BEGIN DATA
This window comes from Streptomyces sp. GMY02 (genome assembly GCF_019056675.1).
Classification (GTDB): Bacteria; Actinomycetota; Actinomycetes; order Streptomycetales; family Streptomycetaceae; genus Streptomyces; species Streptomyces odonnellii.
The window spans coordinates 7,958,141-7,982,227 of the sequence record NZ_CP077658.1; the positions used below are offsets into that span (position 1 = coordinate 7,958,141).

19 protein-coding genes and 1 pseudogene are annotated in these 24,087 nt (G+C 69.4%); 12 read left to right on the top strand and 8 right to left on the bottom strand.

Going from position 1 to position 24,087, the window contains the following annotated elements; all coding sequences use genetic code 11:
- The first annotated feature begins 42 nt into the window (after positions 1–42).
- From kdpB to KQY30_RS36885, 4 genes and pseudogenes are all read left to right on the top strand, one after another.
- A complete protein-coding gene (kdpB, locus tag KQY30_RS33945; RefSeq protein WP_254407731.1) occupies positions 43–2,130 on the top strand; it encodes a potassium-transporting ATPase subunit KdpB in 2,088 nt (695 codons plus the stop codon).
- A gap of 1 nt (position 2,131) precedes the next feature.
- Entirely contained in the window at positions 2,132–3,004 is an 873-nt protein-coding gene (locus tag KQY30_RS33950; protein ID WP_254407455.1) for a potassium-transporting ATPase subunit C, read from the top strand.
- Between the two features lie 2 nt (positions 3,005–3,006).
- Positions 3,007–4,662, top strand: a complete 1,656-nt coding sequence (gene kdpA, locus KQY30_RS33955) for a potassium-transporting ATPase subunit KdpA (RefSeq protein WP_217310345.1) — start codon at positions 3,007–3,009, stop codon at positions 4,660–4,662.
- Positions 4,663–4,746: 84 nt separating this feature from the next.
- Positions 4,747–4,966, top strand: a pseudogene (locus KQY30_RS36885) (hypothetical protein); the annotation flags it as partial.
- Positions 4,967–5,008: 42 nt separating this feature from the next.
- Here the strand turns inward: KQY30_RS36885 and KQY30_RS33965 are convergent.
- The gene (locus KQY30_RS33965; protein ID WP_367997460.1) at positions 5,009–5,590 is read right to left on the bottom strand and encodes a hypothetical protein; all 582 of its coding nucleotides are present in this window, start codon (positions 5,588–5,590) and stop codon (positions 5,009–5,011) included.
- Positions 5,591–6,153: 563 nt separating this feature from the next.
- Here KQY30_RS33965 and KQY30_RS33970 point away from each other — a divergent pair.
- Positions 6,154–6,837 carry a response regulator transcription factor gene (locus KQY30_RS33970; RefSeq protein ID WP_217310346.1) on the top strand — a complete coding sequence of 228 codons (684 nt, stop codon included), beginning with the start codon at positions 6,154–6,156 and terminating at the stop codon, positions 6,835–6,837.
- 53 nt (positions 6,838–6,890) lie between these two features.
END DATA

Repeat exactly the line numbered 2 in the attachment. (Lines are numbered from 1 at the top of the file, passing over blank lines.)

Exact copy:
Classification (GTDB): Bacteria; Actinomycetota; Actinomycetes; order Streptomycetales; family Streptomycetaceae; genus Streptomyces; species Streptomyces odonnellii.